Written and illustrated by Tatum Farmer.
Carbon’s lifestyle writer Tatum Farmer speaks out about her personal experience with autism.
If you were to think of what an autistic person looks like in your head, the chances are you wouldn’t have the image of someone like me. You’re more likely to have a boy in your head, perhaps more of an introvert, with perhaps communication issues. Of course, these boys exist. But we know that. Not many people think about autistic girls, and why is that?
Firstly, girls are a lot better at hiding it. My whole life is basically Chameleon-Tatum, I have the unique ability to fit into ANY social situation and at school, I wanted to be everyone’s best friend. I came home exhausted from the performance I would put on ALL day.
Every autistic person is different, but a big struggle for me is regulating my emotions. If something I feel is unfair and wrong, I will let you know about it, no matter how small the issue might be. As an example, someone recently told me they hated dogs. They said they were messy, noisy and caused chaos. That simple comment, a mere opinion, lead to the boxing ring ‘ding dings’ in my head: they had just started a war – how could ANYONE not like dogs? My dogs are my best friends!
Of course, just because someone is autistic does not mean they are given a free pass to be unruly with their emotions, however a bit of understanding and acceptance goes a long way. If your autistic friend is feeling overwhelmed with emotion, let them feel it, but do not rally them up. Too often I have had people find my ‘meltdowns’ entertaining, so liked to shake me up like a bottle of coke and I would just explode, but as much as I’d like it to be, this isn’t a West End show, this is my life. Friends telling me to breathe, drink a glass of water, and face the situation a bit later on helps, as my brain isn’t so foggy with all that emotion.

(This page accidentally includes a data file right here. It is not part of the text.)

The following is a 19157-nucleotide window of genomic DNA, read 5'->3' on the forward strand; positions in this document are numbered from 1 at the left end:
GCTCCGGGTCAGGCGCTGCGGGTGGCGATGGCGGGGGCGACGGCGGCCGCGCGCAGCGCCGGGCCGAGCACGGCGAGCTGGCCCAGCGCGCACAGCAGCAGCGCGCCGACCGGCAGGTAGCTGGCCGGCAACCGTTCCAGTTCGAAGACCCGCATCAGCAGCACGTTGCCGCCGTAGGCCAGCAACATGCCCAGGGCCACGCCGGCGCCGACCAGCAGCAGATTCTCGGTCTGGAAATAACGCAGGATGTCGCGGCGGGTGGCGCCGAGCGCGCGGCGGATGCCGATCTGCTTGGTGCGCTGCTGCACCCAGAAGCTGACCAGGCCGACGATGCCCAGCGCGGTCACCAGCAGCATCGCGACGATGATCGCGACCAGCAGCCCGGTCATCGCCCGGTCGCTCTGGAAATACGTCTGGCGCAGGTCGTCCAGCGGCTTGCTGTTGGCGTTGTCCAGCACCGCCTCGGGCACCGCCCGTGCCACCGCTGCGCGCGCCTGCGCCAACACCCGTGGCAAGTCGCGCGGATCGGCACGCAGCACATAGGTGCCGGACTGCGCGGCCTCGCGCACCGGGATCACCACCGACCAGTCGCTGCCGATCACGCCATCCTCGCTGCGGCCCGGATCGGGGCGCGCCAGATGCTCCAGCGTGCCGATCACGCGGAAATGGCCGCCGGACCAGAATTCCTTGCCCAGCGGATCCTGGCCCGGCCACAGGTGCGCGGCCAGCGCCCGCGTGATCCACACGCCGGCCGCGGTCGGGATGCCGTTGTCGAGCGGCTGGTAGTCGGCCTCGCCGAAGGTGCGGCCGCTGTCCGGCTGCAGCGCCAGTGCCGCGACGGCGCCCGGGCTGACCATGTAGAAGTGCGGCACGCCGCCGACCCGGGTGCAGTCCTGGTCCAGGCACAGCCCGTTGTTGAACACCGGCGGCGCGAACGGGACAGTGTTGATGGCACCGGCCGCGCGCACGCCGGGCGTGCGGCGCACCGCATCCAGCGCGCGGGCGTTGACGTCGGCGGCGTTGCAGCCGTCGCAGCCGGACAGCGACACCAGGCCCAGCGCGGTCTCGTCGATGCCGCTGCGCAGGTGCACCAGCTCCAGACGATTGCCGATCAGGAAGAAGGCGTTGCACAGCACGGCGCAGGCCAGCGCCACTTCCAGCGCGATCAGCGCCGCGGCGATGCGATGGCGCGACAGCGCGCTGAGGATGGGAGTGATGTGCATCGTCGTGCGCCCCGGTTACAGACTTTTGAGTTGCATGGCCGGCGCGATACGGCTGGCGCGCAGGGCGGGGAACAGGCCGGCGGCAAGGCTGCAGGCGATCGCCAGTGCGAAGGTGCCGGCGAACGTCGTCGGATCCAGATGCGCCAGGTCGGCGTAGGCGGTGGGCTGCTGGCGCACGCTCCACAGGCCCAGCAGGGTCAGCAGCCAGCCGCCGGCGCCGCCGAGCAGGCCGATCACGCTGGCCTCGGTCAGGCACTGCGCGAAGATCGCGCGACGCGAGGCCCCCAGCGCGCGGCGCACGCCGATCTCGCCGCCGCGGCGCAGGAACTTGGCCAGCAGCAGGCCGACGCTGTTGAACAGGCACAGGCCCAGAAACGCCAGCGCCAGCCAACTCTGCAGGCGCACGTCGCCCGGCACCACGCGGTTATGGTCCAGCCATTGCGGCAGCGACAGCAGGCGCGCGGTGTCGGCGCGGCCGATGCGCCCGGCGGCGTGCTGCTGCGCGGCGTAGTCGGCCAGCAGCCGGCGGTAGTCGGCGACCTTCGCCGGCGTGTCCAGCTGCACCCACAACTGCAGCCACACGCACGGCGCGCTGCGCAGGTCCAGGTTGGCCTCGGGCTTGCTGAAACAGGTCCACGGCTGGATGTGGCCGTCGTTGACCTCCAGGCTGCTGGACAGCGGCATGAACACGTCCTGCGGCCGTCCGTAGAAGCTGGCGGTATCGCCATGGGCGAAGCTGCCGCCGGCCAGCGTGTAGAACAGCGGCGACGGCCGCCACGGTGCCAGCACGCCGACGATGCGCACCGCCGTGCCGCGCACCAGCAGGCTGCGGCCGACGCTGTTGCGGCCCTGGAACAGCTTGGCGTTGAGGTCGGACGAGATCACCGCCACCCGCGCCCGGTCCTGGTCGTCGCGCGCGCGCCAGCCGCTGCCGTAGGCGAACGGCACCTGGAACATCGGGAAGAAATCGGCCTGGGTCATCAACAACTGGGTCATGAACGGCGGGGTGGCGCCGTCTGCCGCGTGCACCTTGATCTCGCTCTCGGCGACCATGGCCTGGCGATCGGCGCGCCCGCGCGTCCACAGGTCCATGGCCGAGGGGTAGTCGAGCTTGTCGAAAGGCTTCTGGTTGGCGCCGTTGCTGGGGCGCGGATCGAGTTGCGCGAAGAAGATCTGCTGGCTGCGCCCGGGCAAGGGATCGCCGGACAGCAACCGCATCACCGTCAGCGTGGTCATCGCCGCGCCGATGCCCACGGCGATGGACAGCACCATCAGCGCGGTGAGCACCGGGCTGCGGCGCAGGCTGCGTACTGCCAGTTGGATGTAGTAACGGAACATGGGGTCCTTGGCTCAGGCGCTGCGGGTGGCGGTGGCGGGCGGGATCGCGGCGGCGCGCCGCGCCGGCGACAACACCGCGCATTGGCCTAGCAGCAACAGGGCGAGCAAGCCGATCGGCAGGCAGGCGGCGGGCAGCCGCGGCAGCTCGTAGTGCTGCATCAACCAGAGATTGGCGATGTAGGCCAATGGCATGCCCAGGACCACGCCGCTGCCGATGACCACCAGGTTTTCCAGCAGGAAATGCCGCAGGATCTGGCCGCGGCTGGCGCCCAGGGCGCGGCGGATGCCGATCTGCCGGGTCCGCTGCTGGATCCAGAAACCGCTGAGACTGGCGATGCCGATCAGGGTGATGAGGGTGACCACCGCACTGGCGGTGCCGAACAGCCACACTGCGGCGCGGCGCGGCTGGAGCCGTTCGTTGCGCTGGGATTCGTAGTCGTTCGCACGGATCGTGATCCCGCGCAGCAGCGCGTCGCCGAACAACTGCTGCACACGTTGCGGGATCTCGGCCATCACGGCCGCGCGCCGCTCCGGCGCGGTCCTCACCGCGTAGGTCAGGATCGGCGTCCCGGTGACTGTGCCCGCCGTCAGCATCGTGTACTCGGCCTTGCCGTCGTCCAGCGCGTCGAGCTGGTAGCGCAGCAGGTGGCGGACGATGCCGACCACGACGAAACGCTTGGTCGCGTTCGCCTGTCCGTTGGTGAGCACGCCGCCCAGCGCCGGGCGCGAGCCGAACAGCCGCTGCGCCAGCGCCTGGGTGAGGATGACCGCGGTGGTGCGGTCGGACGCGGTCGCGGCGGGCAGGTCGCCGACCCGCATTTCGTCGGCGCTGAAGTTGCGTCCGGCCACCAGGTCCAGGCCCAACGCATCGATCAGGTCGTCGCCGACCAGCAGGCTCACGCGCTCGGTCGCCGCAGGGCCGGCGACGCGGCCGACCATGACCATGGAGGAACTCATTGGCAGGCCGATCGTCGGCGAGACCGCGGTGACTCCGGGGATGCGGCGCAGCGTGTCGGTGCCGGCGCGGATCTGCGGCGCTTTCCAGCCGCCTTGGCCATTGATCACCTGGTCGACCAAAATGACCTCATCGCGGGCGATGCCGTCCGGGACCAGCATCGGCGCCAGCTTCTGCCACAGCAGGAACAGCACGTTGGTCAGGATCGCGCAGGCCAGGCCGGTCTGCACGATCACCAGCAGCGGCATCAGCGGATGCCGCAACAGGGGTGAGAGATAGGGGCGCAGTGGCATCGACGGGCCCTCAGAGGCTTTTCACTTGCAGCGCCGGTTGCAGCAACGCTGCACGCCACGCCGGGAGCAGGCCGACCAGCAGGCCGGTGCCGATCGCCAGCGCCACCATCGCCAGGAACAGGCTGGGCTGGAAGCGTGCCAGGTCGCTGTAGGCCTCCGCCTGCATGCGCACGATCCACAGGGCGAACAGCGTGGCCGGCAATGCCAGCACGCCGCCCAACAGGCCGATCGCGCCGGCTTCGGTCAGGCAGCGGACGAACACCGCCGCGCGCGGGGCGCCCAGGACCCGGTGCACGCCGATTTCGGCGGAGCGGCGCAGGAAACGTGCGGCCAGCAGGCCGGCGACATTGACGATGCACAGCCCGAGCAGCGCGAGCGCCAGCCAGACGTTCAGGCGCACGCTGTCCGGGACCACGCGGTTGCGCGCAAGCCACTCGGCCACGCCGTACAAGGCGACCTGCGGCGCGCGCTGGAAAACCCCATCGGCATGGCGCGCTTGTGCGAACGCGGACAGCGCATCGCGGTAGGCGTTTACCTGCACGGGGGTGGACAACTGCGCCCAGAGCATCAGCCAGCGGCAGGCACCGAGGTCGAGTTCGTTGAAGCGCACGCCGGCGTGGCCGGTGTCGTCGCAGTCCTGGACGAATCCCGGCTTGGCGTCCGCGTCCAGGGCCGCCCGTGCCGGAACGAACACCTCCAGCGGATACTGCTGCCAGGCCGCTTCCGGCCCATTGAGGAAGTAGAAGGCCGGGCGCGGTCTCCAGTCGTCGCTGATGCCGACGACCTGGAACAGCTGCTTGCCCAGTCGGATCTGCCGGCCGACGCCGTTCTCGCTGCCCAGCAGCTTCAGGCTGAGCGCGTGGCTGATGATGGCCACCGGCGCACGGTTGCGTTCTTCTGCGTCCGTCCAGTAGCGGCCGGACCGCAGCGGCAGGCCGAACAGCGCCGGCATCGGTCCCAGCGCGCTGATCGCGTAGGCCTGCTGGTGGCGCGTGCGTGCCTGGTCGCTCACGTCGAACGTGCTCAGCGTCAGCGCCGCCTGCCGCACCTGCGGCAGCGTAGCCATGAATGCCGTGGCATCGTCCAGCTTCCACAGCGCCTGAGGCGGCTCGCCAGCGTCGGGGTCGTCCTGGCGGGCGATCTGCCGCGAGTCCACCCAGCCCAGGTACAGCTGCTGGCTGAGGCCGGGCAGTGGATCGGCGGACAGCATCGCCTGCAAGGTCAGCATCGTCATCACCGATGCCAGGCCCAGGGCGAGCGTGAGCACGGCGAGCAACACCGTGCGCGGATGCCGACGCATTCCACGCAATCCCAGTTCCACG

Another trait I have is huge passions – perhaps bordering on obsessions? My latest autistic ‘obsession’ is Princess Diana – thanks to Netflix’s The Crown – so I ended up watching every single documentary there is about her, to the point where if someone mentioned her in everyday life I simply just had to recite all of the facts about her I had in my head.
For me, the fact that someone is even listening to me spout out all this supposedly-useless information is a GREAT feeling. Even showing an interest to your autistic friend’s latest passion shows immense respect, even if you don’t feel like listening to 50 facts about all of the different zoos in the UK. (yes, that was another obsession too, just ask my friends).
Sensory issues aren’t uncommon for people with autism. For me it isn’t as intense, but sometimes when there are too many noises happening at once, I start to panic, there is too much information reaching my brain and it can cause panic attacks. In my opinion, the best thing someone can do for me here is to take me away to a much quieter place. As an example, I like having some noise around me – because even deafening silence causes me sensory issues – but having the TV on, with dogs barking, humans talking, my brother watching YouTube on his phone – it is all too much. I take myself to my room and lay on my bed in the darkness waiting for the dizzying fog caused by the noise to leave my brain.
Overall, my point here is to be understanding. Every autistic person is different with a range of traits and autistic people, especially girls, are trying. Our brains have to work so much harder to fit in, and although at times we may seem frustrating and difficult, my friends know and love me as someone who thoroughly, excessively, enjoys Capri-suns, kinder buenos, and could tell you every single fact there is to know about Robert Pattinson.
I adore my friends dearly, and I appreciate them for everything they do.
If you have any queries or worries regarding autism, the best site to visit is here for help, or contact your GP.